How friendly are OECD countries towards children? Conceptualization and measuring issues

Research output: Contribution to journalArticlepeer-review


The UN Convention on the Rights of the Child (UNCRC; United Nations, 1989) has brought upon a new realization of children's rights as including both nurturance and care rights and the newly adapted self-determination rights. However, efforts to measure countries' commitment to children have neglected self-determination rights. This study builds upon a previous study that took a holistic approach to studying African countries' commitment towards children using a “child friendliness index”. This composite index was adjusted to fit the challenges faced by developed OECD countries and utilized sets of indicators on child self-determination and nurturance and care in order to create friendliness score for each country. Results show that Nordic countries are the most child-friendly, with high scores on both sets of indicators, while Korea, Spain, Turkey and the Czech Republic are the least. Results also show that there is no association between the two sets of indicators, and while Gini coefficient and GDP per capita were correlated with nurturance and care, they were insignificantly linked with child self-determination. These findings could indicate that child friendliness requires a commitment not only to securing the nurturance and care of children, but also to assist children in promoting their self-determination, an overlooked aspect in child welfare research and policy. This kind of action could enable children to participate as active agents in society.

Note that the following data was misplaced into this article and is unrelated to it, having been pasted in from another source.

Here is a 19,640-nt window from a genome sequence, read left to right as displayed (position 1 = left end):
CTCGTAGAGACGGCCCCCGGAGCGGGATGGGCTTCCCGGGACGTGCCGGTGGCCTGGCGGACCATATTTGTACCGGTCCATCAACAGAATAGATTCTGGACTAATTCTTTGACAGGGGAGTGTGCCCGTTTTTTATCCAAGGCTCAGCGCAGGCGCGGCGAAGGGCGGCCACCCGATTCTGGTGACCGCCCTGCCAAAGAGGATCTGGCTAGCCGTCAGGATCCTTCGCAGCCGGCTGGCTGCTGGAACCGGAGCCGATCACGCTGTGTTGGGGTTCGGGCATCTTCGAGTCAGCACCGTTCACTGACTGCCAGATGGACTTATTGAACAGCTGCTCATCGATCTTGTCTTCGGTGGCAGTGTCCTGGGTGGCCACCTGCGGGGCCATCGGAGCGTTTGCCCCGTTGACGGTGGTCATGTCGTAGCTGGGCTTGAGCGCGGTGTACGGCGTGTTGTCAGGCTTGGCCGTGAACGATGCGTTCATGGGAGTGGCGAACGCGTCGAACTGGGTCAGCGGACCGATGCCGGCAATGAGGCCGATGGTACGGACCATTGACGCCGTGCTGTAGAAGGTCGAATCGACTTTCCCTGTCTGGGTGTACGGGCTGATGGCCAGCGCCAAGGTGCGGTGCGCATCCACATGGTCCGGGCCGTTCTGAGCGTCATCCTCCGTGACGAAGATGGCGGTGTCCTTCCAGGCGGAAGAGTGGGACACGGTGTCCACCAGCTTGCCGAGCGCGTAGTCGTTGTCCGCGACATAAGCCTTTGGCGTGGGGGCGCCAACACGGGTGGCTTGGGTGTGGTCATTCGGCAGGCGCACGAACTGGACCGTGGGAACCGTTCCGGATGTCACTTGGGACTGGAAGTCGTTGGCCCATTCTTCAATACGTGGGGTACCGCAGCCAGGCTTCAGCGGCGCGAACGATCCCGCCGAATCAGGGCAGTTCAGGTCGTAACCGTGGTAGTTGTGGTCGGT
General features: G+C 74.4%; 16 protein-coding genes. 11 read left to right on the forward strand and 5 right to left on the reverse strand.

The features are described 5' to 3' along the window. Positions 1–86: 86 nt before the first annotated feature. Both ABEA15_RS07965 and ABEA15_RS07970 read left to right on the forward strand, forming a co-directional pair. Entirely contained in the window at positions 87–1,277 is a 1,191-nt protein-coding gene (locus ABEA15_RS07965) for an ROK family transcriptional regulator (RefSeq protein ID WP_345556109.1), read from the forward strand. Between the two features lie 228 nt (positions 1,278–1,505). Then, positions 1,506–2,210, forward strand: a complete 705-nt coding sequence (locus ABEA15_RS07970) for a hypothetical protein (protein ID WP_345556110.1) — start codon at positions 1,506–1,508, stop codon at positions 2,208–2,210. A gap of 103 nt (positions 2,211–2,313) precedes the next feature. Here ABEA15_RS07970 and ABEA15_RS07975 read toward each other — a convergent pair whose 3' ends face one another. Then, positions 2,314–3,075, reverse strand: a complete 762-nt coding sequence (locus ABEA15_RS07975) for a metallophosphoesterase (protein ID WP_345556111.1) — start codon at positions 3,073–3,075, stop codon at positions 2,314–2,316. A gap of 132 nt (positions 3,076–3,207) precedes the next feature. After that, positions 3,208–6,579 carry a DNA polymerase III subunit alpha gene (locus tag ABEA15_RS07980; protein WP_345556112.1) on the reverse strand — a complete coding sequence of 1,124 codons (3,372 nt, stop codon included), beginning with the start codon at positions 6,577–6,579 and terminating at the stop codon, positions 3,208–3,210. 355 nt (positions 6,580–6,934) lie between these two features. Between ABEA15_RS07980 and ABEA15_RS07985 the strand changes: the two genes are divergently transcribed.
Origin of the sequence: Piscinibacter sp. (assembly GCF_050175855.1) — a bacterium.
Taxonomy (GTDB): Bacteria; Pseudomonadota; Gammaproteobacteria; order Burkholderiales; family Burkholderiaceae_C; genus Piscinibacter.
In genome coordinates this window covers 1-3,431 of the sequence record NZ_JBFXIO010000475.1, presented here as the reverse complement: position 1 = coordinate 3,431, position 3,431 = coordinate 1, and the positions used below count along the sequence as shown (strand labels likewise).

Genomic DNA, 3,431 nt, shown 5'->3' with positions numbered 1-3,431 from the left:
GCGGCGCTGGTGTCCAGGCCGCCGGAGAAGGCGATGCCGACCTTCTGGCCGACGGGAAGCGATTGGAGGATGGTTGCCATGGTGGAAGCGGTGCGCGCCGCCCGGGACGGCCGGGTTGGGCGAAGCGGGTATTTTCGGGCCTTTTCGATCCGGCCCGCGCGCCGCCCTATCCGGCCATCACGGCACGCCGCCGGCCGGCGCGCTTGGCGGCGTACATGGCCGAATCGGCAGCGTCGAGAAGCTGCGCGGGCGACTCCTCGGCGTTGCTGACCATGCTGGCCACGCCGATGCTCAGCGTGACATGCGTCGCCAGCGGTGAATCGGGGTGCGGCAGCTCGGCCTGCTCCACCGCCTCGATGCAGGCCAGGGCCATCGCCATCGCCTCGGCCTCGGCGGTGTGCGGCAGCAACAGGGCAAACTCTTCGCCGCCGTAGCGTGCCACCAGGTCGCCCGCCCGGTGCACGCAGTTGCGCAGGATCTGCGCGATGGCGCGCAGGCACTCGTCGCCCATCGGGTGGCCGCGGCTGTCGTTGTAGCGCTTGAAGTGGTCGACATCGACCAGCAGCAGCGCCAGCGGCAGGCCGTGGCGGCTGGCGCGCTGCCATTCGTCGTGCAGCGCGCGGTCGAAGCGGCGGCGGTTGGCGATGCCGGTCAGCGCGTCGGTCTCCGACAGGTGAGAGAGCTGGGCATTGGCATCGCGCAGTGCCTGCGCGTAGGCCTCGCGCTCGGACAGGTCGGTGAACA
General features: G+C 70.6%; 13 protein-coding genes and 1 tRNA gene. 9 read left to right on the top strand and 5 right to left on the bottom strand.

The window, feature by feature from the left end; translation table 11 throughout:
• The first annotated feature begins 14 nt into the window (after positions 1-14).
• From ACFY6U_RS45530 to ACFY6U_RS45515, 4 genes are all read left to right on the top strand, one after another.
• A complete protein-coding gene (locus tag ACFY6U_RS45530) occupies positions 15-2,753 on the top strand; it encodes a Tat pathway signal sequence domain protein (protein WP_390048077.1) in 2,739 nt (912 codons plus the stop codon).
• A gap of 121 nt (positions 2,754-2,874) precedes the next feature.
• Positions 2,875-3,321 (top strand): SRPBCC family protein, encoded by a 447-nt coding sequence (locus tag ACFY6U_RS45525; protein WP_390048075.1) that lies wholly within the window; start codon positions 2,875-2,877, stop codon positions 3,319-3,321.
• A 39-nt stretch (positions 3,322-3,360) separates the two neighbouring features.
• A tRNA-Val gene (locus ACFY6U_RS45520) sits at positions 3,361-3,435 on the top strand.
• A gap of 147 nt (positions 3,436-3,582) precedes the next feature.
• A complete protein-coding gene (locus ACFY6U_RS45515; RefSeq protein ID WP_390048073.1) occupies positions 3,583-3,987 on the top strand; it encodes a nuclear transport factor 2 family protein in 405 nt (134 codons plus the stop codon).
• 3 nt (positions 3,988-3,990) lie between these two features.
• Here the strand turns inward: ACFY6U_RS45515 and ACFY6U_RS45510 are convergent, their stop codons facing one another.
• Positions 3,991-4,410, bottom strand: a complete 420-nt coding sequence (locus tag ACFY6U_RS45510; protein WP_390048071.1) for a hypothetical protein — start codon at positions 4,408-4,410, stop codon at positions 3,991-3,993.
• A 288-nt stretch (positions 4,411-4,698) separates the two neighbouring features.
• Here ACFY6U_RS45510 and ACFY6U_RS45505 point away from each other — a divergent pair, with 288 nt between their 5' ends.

Original languageEnglish
Pages (from-to)156-165
Number of pages10
JournalChildren and Youth Services Review
StatePublished - Aug 2019
Externally publishedYes

Bibliographical note

Publisher Copyright:
© 2019 Elsevier Ltd


  • Child and family policy
  • Child-friendliness index
  • Children's rights
  • Government performance

ASJC Scopus subject areas

  • Education
  • Developmental and Educational Psychology
  • Sociology and Political Science


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